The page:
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Trouble in Paradise

As much of Couples shows, the male-dominated suburban household is being challenged by ‘liberated’ housewives.

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Updike’s Couples, as well as many of his short stories in the early part of his career, take place in the fictional town of Tarbox, Massachusetts. Couples deals with the social responsibilities and economic pressures of a suburban social class, as well as the juxtaposition between an old, small-town New England character and charm, and a new suburban everyplace, characterized by the growth of the Indian Hill housing development and the influx of new residents.

Like the unnamed town that the Wheelers move to, Tarbox is a changing community, a place where individuality and artistry are being replaced by uniformity, monotony and predictability. Describing Tarbox, Updike writes,

The homes were mixed: the surviving seventeenth-century salt-boxes the original Kimballs and Sewalls and Tarboxes and Cogswells had set along the wobbly pasture lanes, quaintly named for the virtues, that radiated from the green; the peeling Federalist cubes with widow’s-walks ; the gingerbread mansions attesting to the decades of textile prosperity; the tight brick alleys plotted to house the millworkers imported from Poland; the middle-class pre-Depression domiciles with stubby porches and narrow chimneys and composition sidings the colors of mustard and parsley and graphite and wine; the new developments like even pastel teeth eating the woods of faraway Indian Hill (17).

From Mad Men

January Jones in Mad Men


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John Updike

(Knopf Doubleday)

Again, the new development, similarly described as aesthetically unpleasant, is presented as a threat to an older, more unique and more desirable way of living. The interesting thing about passages like this one, and they are present in nearly all of the suburban novels that I’ve encountered, is that suburbia is presented as a force that is ‘eating’ away at one’s individuality.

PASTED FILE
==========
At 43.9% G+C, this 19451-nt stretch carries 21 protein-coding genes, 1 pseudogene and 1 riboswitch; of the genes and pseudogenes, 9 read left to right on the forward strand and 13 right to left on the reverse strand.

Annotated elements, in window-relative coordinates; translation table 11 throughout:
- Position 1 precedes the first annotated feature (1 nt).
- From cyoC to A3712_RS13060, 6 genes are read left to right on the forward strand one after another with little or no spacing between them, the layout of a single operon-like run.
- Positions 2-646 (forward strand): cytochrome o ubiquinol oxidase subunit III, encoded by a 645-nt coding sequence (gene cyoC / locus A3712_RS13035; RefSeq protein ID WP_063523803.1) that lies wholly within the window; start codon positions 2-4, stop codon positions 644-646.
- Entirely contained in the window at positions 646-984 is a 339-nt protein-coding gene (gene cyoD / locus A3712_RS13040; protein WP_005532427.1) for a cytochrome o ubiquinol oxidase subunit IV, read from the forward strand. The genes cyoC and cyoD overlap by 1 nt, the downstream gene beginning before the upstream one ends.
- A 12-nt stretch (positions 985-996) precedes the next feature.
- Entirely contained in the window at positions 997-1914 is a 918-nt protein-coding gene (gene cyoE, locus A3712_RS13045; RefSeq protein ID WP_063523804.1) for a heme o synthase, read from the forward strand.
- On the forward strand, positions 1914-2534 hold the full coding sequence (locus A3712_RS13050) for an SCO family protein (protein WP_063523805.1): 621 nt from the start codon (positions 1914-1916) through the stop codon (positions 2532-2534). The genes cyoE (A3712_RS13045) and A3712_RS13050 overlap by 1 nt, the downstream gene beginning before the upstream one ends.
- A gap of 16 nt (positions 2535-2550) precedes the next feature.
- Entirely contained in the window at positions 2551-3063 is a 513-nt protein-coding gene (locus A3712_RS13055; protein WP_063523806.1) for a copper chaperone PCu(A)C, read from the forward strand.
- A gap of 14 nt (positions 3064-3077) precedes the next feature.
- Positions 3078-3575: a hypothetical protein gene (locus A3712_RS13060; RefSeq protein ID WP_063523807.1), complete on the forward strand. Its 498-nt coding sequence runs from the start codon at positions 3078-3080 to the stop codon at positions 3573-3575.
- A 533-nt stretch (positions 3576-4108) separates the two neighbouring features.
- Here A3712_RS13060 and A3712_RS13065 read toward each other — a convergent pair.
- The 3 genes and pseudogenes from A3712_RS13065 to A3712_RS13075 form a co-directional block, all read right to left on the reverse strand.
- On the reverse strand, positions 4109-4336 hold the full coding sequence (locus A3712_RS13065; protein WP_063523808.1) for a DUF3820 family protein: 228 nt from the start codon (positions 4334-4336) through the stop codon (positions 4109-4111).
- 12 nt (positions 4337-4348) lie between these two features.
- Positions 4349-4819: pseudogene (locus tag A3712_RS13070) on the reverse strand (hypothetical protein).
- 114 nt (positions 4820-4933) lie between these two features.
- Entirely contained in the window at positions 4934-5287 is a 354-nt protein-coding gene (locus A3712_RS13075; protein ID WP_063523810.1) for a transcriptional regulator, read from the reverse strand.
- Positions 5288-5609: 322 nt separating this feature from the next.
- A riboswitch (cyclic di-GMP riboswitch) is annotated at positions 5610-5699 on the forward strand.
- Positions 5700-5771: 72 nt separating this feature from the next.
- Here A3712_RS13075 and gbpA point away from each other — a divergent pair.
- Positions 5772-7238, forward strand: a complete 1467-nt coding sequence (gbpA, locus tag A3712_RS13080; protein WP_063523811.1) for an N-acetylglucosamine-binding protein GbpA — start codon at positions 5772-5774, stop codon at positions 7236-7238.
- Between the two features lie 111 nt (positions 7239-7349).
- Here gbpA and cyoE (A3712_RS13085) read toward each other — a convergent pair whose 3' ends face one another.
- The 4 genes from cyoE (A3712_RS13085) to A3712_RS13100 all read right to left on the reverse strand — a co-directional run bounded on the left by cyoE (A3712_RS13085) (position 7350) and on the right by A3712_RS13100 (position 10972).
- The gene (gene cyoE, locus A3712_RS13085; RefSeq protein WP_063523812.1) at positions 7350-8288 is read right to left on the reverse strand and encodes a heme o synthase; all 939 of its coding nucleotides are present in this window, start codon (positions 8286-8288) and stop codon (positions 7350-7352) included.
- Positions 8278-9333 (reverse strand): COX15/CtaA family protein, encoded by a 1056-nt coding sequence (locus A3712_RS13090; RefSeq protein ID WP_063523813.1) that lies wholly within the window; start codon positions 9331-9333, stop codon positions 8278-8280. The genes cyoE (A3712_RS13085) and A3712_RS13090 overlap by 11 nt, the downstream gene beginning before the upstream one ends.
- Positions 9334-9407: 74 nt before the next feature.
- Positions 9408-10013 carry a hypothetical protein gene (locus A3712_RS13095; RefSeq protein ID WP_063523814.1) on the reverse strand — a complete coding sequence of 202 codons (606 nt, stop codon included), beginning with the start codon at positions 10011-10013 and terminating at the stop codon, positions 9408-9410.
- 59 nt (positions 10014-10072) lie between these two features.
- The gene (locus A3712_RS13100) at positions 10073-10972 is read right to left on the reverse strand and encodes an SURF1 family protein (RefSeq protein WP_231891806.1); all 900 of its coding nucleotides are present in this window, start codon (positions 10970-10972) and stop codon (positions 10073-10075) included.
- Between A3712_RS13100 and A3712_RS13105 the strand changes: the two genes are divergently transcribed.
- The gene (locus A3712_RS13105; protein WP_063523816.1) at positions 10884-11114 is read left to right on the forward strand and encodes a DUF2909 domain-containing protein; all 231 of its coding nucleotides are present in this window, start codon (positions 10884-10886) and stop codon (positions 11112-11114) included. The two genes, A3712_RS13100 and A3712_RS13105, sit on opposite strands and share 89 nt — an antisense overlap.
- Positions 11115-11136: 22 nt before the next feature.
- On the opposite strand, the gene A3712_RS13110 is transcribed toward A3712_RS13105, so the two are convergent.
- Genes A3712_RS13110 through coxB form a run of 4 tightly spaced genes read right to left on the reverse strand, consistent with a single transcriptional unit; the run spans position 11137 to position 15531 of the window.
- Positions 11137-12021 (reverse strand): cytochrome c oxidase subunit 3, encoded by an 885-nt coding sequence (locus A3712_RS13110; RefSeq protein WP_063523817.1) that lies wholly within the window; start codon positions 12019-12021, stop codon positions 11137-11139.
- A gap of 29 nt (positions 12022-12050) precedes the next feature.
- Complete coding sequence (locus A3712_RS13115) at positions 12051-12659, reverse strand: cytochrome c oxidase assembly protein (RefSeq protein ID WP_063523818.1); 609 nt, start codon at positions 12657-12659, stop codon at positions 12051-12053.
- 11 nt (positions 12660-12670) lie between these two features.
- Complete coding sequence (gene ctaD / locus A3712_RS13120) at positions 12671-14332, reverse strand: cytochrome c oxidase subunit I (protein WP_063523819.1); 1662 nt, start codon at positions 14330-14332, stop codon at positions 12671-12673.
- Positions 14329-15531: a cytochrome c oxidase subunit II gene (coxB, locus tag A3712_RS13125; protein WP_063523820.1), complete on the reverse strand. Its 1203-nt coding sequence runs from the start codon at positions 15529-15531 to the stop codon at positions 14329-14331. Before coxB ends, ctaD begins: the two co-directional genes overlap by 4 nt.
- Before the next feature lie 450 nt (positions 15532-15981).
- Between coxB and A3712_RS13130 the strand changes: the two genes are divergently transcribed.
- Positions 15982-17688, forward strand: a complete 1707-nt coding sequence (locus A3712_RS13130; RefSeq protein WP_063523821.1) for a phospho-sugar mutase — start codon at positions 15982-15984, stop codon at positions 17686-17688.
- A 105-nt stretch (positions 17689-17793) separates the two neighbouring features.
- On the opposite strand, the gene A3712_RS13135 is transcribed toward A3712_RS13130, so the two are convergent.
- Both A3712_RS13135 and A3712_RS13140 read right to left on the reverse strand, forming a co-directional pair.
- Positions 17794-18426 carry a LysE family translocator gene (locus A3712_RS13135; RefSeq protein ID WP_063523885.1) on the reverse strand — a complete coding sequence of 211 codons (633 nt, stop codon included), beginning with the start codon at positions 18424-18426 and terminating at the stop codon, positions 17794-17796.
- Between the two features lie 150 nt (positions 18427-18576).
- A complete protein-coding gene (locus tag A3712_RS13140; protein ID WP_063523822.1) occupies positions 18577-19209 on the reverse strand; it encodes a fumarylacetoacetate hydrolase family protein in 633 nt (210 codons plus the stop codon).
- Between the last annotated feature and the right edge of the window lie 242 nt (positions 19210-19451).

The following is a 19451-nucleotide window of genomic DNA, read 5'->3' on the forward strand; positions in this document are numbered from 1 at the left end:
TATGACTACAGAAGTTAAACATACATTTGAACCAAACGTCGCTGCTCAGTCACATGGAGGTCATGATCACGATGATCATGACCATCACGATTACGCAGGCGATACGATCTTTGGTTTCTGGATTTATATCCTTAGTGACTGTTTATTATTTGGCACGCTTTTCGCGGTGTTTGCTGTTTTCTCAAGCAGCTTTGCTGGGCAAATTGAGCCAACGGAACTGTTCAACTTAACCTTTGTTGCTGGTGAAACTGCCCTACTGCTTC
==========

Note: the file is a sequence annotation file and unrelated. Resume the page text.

Post-WWII suburban developments were the product of an economic boom in America where housing costs were cheap and the possibility of owning a home and a car were more attainable for the working classes. The ‘50s are typically associated with moral conservatism, and it’s still true that the era conjures up images of Cleaver-like households.

On the other hand, the ‘60s ushered in a challenging counter-culture, a student and youth movement that positioned itself against the conservative views of their parents’ generation. Whereas the ‘50s stood for traditional values, American consumerism, and ownership, the ‘60s questioned the very nature of consumer culture, and suburbia itself became an icon and a symbol to reject.

Updike’s Couples is a suburban novel trapped in this cultural conflict. What makes the novel so engaging is that its characters both equally loathe and desire suburbia bourgeois trappings. In one of the most memorable passages in Couples, Piet Hanema confronts an angered Ken after Piet’s affair with Angela is publicized:

He stood to tell Ken, “She’s your wife, keep her in your bed. You had lost her before you began. A man with any self-respect wouldn’t have married her on the rebound like you did. Don’t blame me if flowers didn’t grow in this”—at the mouth of the hall, following Angela out, he turned and with whirling arms indicated to Ken his house, the Cambridge furniture, the empty bassinet, mirroring windows, the sum of married years—“test tube.” (402)

This passage is significant for a couple of reasons. First, it places Ken at the center of responsibility. As much of the novel shows, the male-dominated suburban household is being challenged by ‘liberated’ housewives. When things begin to crumble—both relationships and the landscape are rapidly destroyed by the end of the novel—Piet reverts back to the ‘older’, more patriarchal way of seeing the household. Thus, Ken is responsible for “keep[ing] her in [his] bed”, even though the ‘open relationship’ lifestyle was initially embraced as a way of challenging the more conservative ideologies of generations past.

Secondly, the passage is significant because it shows how commodities and places have become linked to social relationships. Piet’s criticism of Ken and Angela’s home as a test tube puts forth an image of suburbia as just that—an engineered fiction. As Piet takes an increasing presence in the construction of Indian Hill, the new housing development on the block, he becomes more aware of the ways in which corporations and individuals attempt to replace identity with commodity. The act of possessing all of the things that represent a happy suburban life does not necessarily provide one with that life.

Dean Blumberg is a die-hard Red Sox fan, pop-culture junkie, freelance writer, and community college English instructor. He writes music reviews for Contact him: deanblumberg AT

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